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One Trick Pony

Published September 11, 2018

Hi my name is Bobby Shaw, and I’m a One Trick Pony. At least that is how some people see me in this industry. A One Trick Pony is defined as ‘a person or thing with only one special feature, talent, or area of expertise’. And that’s not really true of course, but I do have an intense focus on culture and people development in the restaurant business and I won’t apologize for that. That intense focus has also produced some kick ass results over the years and while I’m certainly proud of that, I am even more proud of the teams of people I have led through the years that have delivered those results.

There is no substitute for having the right people in the right places doing the right things. Creating a culture that recognizes and rewards top performers for delivering results the right way will pay dividends far beyond anything that shows up on a PNL. In addition to great financial results what shows up is a group of people who want more for each other than they want for themselves and that reproduces itself across generations of leadership in your organization.

When I talk about culture I am always sure to talk about how building a culture that fosters an environment of excellence will impact the business model in so many different ways that once you get it going you couldn’t stop it if you wanted to, and of course why would you want to?

I’m still surprised when I meet restaurant owners, senior executives and leaders who have one foot in and one foot out of building a culture that will give them the foundation to build a successful restaurant company. I’m amazed when in those conversations there is excuse after excuse given as to why they can’t do it. It’s too expensive and takes too much time they tell me. I tell them they can’t afford NOT to build that culture and that the time it takes to build that culture gives them a lot of time back to focus on building the business with culture as the foundation. I also remind them that building a strong people culture isn’t a destination, it’s a journey.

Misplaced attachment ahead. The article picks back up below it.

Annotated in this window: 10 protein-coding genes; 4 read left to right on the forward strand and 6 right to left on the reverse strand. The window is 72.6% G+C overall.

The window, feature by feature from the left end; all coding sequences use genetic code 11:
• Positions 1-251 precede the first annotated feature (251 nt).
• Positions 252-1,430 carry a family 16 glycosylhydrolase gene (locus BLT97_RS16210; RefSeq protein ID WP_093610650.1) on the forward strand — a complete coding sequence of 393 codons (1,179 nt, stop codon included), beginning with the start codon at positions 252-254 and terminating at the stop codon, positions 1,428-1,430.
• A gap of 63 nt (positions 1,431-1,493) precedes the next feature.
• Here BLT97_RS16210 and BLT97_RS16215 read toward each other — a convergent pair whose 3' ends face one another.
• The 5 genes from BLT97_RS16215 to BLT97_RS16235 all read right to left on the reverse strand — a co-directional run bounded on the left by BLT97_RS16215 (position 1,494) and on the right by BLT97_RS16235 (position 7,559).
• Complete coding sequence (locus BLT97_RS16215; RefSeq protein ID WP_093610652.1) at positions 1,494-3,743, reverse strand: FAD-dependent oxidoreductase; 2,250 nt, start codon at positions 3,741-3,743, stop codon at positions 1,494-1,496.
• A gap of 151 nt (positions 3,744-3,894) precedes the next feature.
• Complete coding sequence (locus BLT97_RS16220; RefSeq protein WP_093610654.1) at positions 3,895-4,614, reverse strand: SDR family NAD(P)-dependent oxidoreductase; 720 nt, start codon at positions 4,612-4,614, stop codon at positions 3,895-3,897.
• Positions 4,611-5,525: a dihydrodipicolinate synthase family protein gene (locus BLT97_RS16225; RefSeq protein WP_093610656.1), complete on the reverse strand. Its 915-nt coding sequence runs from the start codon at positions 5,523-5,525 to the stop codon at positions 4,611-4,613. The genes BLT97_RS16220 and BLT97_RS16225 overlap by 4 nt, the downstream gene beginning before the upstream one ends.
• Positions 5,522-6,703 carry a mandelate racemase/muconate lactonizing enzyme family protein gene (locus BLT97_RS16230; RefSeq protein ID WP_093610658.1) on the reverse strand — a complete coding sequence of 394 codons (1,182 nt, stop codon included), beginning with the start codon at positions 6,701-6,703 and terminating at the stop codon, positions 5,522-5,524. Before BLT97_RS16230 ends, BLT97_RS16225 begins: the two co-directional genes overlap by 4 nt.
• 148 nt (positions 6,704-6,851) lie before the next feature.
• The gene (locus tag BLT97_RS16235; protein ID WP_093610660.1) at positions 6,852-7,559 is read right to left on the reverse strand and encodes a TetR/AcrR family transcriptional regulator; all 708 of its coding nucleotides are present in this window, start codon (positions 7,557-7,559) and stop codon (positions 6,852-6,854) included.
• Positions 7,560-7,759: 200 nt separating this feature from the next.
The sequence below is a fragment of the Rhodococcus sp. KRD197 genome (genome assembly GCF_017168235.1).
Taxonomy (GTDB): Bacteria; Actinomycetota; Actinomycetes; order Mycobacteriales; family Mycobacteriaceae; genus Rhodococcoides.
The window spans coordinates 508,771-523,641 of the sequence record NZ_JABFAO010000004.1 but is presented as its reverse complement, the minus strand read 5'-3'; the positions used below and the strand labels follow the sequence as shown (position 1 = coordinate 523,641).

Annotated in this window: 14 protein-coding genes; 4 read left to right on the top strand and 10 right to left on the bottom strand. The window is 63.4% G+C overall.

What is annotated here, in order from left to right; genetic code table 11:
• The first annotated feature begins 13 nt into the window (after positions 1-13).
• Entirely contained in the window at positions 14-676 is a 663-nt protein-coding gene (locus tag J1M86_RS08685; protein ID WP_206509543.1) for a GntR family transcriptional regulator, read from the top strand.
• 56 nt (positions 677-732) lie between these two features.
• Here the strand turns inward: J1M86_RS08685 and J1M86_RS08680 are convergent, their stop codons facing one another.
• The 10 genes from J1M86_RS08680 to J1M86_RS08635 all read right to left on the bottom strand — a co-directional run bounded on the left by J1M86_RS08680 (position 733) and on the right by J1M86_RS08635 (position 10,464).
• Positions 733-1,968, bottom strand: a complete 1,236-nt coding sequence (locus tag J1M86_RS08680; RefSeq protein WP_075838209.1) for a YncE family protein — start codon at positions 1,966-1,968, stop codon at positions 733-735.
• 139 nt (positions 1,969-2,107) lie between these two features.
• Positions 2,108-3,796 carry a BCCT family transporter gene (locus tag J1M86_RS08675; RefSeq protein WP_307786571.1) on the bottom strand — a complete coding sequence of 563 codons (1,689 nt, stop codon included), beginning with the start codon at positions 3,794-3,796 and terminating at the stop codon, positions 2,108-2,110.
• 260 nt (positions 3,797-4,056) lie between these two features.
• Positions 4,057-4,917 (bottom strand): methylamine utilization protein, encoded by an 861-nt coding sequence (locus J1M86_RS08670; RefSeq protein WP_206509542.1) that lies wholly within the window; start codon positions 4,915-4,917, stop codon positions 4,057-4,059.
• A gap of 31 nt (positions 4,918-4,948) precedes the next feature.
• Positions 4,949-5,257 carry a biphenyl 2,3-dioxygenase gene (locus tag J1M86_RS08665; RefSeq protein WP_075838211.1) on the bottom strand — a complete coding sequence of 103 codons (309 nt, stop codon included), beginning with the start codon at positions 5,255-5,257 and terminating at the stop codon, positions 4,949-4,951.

On the other side of the conversation, I am elated when I meet restaurant owners, senior executives and leaders who have come to the realization that none of the other initiatives in their organizations will ever be maximized to their full potential without having a strong people culture as the foundation. When leaders get to the point where they realize that everything they want for their business is rooted in culture and leadership development good things start to happen.

Without the laser focus on building culture and people development there was zero chance that Chipotle would have ever achieved the success it did, and I can say that because I was a part of that success for a decade. It’s also the reason that Chipotle will never have that kind of success (the kind that matters, not the stock price) again unless they return to their roots and reinstall that people culture that made them such a force to be reckoned with.

Without a commitment to investing in the people culture no organization will be able to fully achieve what they want to achieve. There may be some short term wins and some level of success achieved but it will be bittersweet.

The building culture conversation applies to your organization whether you are one-unit in Austin (I’m consulting with a one-store franchisee right now and we just promoted two people from within and are building a culture), a four-store franchisee (I have one in Kansas City and they are making the commitment to building a strong people culture to help them scale) or 10, or 100 restaurants. It doesn’t matter. What matters is you making the decision to move forward and plant a flag. Make a decision to invest in your culture. Make a decision to realize that tenure doesn’t equal excellence and what got you here won’t get you there.

Make a decision to invest in excellence. You’ll never regret it.

My name is Bobby Shaw, and I’m proud to be viewed as a One Trick Pony.